µDA|DD = 62.8% + (-.679)(5.32%)(2.95)
That is, Tiger Woods or any golfer who has an average driving distance of 316.1 yards would be expected to have a driving accuracy percentage of 52.1%. Since Woods’ actual driving accuracy percentage for 2005 was 54.6%, his conditional z-score would be equal to:
ZDA|DD = (54.6 – 52.1) / √((1-(-.679)2)(5.32)2)
By adding the two z-scores for Tiger Woods, an overall Zsum score of 3.58 is obtained, which is the highest of any of the PGA Tour
players in 2005.
The rationale for Woods’ jump in the rankings can be seen by a closer examination of the z-scores. His average driving distance of 316.2 yards far outdistanced all other golfers (except one). His z-score value of 2.95 reflects this large differentiation, whereas previously his ranking of 2nd did not because it assumed that the distances between ranks were equal when they were not. Further, his conditional z-score for driving accuracy is now positive where before it was negative. The reason for this is because his relatively low driving accuracy percentage of 54.6% did not reflect at all how far Woods drove the ball. Actually, for those who drive the ball this far, a driving accuracy percentage approximately two percentage points lower could be expected. These two factors taken together accounted for his top ranking.
The Spearman rank correlation between the PGA Tour rankings and the new rankings was computed to be rs = .90 (p < .001). This shows that there was a large degree of similarity between the two rankings. On the other hand, and as illustrated by the case of Tiger Woods, there were also dramatic differences in some cases. To get a better feel for the differences, consider the scatterplot of the rankings under the two methods, which is shown in Figure 1. It is seen that the rankings under the two methods are generally similar, particularly in the middle range of rankings, but discernibly less so near the top or the bottom ranges. Divergence of the rankings at the extremes in this way emphasizes the effect of the ranking method on the results, which in turn brings the virtues and flaws of the ranking methods into focus.
Golfers whose rank improved included V. J. Singh, from 38th to 13th, Davis Love III, from 59th to 11th, and Brett Wetterich, from 73rd to 4th. Those going in the opposite direction included Marc Calcavecchia, from 21st to 45th, Jonathan Kaye, from 23rd to 44th, and Justin Rose, from 13th to 33rd. Typically, the reason for a golfer improving rank is because one of the measures was quite good and the standardized z-scores now reflect this, while the previous ranking system did not. For those golfers falling in rank, their old ranks tended to be clustered around many other golfers and their actual differences in rank did not reflect this closeness. For example, Justin Rose had a driving accuracy percentage of 63.7%, which gave him a ranking of 81st among all golfers on this measure. However, fellow competitor Marc Hensby had a driving accuracy percentage of 62.7%, just one percentage point less, yet Hensby’s rank of 102nd was 21 ranks below that of the rank given to Justin Rose.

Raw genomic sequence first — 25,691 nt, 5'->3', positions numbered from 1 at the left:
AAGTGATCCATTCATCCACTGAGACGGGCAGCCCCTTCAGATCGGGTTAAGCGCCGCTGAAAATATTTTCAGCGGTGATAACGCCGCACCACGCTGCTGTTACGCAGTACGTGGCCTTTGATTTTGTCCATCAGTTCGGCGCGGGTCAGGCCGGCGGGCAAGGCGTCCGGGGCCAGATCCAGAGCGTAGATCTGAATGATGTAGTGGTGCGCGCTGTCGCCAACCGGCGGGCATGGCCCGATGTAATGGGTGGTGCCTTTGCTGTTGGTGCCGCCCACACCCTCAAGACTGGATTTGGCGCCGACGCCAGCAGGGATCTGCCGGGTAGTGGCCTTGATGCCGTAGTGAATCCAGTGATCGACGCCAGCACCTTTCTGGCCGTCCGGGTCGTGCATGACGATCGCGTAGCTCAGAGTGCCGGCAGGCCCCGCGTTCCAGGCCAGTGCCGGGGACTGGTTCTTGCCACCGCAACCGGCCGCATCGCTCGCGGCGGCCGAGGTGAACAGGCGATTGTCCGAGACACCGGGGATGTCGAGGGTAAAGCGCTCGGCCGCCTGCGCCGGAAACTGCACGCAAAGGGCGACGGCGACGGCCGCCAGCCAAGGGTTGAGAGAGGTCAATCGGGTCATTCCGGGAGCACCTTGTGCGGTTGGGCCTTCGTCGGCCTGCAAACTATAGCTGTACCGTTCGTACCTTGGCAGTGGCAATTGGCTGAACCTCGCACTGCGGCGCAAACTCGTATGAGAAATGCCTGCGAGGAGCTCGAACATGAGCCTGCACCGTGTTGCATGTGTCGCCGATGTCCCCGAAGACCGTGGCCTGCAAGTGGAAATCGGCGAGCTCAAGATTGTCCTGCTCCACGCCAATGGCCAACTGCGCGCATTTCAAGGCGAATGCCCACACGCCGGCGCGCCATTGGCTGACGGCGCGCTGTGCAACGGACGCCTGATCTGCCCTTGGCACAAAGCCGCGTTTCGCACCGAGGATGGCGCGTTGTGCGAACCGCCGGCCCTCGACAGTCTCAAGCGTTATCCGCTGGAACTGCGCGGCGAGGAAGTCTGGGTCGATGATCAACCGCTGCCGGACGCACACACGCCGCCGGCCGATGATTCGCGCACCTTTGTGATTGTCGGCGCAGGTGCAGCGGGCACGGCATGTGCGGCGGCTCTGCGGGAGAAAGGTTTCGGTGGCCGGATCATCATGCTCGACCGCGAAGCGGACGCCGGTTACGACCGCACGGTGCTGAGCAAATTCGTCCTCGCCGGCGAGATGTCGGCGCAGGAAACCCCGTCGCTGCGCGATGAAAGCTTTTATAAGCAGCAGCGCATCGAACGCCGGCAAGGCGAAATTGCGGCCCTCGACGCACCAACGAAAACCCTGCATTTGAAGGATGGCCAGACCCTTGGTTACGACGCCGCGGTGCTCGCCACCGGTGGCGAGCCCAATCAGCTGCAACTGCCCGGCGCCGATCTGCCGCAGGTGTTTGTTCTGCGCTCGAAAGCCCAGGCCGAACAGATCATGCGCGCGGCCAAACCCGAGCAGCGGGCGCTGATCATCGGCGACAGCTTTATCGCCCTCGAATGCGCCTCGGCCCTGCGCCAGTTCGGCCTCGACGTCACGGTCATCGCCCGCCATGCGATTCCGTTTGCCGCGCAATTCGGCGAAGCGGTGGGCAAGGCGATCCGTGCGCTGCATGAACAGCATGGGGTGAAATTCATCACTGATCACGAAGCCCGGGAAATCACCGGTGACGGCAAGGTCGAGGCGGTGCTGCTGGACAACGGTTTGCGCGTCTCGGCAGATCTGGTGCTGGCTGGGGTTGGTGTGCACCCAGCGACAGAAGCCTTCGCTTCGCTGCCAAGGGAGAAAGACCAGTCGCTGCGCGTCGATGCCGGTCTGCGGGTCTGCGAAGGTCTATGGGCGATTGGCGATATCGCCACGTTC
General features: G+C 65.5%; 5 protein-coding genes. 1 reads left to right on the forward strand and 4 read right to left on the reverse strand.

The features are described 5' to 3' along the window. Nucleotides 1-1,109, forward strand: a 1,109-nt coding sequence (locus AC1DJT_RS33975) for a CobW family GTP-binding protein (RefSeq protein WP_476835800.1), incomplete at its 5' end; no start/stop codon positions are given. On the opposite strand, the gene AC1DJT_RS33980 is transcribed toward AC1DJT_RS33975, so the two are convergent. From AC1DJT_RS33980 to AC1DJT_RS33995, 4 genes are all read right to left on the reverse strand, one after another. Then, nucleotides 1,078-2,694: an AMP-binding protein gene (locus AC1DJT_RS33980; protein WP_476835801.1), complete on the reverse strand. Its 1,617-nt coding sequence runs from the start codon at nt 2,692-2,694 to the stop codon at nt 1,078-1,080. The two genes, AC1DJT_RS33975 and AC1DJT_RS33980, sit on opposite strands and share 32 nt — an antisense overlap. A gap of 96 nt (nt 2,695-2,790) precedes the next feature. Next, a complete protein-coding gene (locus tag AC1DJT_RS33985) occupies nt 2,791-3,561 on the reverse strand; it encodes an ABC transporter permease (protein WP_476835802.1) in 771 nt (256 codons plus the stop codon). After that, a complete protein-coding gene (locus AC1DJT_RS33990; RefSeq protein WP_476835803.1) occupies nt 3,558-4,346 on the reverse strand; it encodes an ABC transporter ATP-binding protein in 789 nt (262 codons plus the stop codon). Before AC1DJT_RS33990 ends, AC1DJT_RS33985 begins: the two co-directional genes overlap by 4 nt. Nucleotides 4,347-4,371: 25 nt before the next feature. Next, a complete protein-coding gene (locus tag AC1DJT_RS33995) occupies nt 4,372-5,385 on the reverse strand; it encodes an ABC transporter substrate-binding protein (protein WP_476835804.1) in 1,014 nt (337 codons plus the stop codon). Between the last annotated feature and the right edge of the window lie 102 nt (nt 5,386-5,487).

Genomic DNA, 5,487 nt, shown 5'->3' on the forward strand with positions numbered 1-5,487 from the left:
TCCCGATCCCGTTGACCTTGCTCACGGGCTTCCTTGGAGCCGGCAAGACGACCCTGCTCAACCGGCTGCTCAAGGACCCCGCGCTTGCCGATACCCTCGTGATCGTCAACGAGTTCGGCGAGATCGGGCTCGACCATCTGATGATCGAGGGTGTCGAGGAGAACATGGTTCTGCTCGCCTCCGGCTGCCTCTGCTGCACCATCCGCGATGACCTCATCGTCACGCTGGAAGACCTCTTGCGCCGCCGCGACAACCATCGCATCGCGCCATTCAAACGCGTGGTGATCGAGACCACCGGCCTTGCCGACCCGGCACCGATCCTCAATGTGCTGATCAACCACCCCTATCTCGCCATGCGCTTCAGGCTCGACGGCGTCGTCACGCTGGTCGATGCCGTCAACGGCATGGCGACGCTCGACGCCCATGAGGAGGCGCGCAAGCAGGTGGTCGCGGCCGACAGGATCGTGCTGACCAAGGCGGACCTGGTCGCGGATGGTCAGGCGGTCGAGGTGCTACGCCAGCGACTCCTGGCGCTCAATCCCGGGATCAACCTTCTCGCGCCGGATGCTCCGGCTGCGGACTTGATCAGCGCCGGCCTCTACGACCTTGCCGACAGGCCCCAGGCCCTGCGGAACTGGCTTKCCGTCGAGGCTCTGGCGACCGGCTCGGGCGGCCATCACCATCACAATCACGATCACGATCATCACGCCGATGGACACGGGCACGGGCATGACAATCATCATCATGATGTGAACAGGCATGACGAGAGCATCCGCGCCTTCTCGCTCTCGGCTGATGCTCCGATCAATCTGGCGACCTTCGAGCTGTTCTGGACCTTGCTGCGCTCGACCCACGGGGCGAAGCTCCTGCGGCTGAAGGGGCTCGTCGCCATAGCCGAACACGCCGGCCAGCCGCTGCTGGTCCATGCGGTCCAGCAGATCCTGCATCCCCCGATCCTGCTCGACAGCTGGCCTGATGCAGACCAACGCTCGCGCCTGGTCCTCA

The proposed method for ranking golfers according to their Total Driving skill takes into account the magnitude of the differences that exist between players on each of the two driving dimensions. The current PGA Tour method does not. The proposed method also takes into account the strong negative relationship that exists between driving accuracy and driving distance. This negative relationship is reflected in the new conditional standardized z-score. As a result, this new method gives a better overall reflection of the true Total Driving performance of PGA Tour golfers than does the current ranking system. Computationally, the proposed method is slightly more involved than other existing methods, but this is not a significant factor today.
It should be noted that this methodology can be applied in other areas in which an overall ranking is desired based on two correlated factors, which have different units of measurement and thus need to be combined in some way to provide an overall ranking.
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Driving Distance and Driving Accuracy: 1990-2005
distance and accuracy
Revised 2005 PGA Tour Rankings for Total Driving (Top 40 players)
Scatterplot of Revised Rankings Versus PGA Tour Rankings